Tuesday, August 14, 2012

Polka Dot Fixes Kindergarten by Catherine Urdahl

 Polka Dot Fixes Kindergarten by Catherine Urdahl, illustrated by Mai S Kemble

Rating: 4 stars

As Lorelei and I walked to the pool last week, she sang out: "I see London, I see France, I see Mommy's underpants!"

I stopped in my tracks.  Hmm.  Was this my first bout with "potty mouth?"  Was this "potty mouth?"  I wanted to freeze time for a second to ponder it.  Since I couldn't find the remote control on Life, I (kindly but firmly) told Lorelei it wasn't a nice thing to say, and not to say it again.

"Sorry, Mommy," she mumbled.  "That's okay," I replied.  "You didn't know...but now you do."

Flash forward a few days, to bedtime.  We're reading Polka Dot Fixes Kindergarten. 

Polka Dot tries to clean up a mess with her runny soap.
It doesn't work.
Polka Dot is a quirky little girl who lives (or at least hangs out a lot with) with her equally quirky grandfather.  He fixes things for her, and puts together a little fix-it kit for her first day at kindergarten.  It includes duct tape (I love him!), runny soap, and dotted bandages.  Polka Dot is nervous but not scared, until she meets a not-so-nice girl.  (I'd like to think there are no Mean Girls in kindergarten.  As Lorelei is about to start, I'd like to keep this fallacy up for a few more months so I sleep better at night.)  The girl taunts Polka Dot in typical little kid ways, and Polka Dot, throughout the day, shrinks more and more into herself.  It's definitely sad to witness.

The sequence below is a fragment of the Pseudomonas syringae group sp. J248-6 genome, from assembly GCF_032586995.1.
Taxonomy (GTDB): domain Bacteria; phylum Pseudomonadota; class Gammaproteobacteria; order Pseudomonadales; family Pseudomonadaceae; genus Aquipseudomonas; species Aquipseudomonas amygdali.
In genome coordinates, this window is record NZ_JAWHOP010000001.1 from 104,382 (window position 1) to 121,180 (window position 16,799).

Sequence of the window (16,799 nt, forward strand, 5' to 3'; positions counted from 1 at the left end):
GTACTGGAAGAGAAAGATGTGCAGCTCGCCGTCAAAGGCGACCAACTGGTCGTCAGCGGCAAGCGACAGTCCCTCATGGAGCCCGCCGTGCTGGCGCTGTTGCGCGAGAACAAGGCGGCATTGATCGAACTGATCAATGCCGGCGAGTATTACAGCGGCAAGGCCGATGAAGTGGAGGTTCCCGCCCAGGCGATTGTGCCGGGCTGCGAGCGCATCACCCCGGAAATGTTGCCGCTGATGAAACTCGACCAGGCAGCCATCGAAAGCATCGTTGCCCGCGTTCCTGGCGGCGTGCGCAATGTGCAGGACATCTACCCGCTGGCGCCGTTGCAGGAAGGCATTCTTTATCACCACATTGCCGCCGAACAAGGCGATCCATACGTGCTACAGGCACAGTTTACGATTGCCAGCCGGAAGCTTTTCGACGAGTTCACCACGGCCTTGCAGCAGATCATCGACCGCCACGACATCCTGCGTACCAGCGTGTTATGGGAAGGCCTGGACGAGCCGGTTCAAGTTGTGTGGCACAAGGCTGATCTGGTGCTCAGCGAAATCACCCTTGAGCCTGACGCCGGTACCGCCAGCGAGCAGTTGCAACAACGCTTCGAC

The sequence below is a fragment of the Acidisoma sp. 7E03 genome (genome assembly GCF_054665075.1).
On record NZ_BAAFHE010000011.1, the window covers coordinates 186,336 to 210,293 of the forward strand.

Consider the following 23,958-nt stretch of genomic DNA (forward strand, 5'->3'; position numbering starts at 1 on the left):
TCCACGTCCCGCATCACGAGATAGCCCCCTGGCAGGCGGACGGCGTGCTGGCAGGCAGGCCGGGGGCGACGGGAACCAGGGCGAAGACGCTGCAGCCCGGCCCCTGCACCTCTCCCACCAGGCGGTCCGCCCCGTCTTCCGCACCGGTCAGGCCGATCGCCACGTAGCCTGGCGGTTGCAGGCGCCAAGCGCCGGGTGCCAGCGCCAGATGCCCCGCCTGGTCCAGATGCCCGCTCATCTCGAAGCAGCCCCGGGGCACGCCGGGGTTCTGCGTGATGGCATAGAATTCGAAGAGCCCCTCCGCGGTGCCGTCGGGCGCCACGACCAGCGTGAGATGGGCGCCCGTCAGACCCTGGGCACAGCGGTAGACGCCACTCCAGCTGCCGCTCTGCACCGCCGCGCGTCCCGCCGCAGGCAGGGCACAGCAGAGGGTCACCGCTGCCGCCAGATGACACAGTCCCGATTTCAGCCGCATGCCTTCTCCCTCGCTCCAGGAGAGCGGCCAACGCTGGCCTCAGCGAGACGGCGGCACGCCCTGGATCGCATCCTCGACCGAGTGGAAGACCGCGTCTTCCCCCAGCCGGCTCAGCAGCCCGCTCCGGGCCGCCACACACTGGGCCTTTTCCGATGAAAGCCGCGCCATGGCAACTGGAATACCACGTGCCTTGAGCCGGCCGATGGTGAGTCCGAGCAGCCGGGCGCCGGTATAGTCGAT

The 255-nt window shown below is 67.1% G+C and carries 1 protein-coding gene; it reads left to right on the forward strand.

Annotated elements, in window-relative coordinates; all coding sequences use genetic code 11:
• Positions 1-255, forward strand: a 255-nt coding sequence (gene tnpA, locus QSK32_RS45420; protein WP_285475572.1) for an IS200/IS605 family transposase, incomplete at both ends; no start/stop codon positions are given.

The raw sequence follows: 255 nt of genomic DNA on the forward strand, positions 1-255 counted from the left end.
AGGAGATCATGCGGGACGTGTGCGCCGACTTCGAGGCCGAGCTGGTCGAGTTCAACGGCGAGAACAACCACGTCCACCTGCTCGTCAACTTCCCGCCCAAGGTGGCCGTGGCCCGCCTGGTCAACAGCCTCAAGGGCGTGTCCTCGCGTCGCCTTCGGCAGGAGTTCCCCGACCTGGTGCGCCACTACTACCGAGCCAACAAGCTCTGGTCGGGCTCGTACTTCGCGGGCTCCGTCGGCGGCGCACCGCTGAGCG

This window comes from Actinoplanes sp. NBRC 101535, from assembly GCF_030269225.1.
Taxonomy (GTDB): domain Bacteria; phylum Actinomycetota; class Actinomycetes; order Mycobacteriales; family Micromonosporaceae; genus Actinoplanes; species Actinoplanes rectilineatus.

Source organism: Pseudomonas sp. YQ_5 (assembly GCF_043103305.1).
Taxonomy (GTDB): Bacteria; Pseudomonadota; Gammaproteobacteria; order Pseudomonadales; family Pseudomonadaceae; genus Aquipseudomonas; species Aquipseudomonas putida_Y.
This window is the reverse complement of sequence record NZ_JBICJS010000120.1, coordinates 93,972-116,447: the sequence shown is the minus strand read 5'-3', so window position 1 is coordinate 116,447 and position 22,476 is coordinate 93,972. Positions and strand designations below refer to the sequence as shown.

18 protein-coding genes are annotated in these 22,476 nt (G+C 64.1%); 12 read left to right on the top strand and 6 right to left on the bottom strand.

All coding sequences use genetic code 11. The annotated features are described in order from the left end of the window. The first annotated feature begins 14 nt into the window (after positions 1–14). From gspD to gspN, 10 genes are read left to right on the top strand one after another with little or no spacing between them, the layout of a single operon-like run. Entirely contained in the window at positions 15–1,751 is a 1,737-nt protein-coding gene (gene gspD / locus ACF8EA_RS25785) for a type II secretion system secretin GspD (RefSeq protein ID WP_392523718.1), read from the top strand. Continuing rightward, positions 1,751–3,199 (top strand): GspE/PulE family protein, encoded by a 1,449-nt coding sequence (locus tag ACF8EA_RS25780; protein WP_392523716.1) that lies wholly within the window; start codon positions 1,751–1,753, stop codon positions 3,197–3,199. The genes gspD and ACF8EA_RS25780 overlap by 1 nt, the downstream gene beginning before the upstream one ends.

Then, on the playground, the not-so-nice little girl's dress tears in back.  And then the table is turned, and another kid taunts this girl: "I see London, I see France, I see..."  Aha!  That's where Lorelei got it from!  Lorelei confirmed this with a nod.  I pointed out the expression on the little girl's face, as she reacted to this poem being recited at her.

"How do you think she feels?" I asked.  "Bad.  Sad," was her reply.  "Right.  If you say that to someone, that is how you are going to make them feel.  That's why I didn't want you to say it again."

"Oh.  Got it."

It was a good closure to the potty mouth mystery, a happy ending there in Lorelei's bedroom.  She learned a valuable lesson I hope she remembers and applies.  And in the book, Polka Dot fixes the little girl's dress with duct tape.  And, of course, they end up friends.

(Slightly related aside: I went to Catholic school growing up, and my mom would staple our school badges to our shirts and hems when they fell.  I smile at the memory.  Just like her, sewing is not in my DNA.)


  1. not sure it counts as potty mouth...but I love her sweetness just the same.

  2. What a sweetie, Lorelei. It's hard growing up!